Despite the obvious benefit of chalk for climbing—its drying effect on sweaty hands—climbers can often get carried away with it. Over the years, chalk gets caked onto holds, forming layers, which affects the texture of the rock and the friction of that very poor sloper. Too many ticks can also cause confusion on a route, botch on-sight attempts, and ruin the self-discovery and problem-solving aspect of climbing.
If there is one trend I noticed during my time in Colorado it’s that you would think boulderers were going blind with the amount of tick marks being used these days. It was not uncommon to walk up to a boulder and see multiple tick marks, often garishly long, per hand and foot, with the person who actually put them there long since gone from the problem. Usually the harder the boulder, the worse this problem got.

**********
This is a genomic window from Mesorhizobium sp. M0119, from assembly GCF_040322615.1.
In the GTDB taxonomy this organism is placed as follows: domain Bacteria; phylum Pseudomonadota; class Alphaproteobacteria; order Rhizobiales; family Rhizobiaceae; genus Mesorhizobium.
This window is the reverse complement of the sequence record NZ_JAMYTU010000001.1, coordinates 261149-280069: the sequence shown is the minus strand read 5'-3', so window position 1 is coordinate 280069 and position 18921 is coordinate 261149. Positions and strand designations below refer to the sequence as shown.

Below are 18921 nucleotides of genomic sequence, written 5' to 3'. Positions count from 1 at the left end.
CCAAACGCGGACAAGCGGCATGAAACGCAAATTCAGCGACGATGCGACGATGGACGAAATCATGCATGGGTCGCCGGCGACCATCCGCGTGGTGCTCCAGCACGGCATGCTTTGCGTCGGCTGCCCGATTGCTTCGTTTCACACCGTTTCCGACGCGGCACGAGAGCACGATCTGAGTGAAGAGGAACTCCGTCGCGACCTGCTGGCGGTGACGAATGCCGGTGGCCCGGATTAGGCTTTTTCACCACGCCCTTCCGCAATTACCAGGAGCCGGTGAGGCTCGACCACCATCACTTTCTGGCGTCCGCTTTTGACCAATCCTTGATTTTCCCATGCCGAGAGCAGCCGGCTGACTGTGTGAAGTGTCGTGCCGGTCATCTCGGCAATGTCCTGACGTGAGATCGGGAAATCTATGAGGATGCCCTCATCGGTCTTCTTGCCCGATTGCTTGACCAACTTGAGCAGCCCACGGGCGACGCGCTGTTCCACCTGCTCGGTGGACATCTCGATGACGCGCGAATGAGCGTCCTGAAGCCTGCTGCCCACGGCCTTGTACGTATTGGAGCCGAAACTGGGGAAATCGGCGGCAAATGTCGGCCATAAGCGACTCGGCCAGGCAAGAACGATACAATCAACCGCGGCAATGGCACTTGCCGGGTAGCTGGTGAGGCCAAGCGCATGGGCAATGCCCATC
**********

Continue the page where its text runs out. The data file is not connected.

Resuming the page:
Judicious and discrete use of tick marks for key holds that are cleaned off after every session is one thing, using tick marks like tape in the gym is something completely different.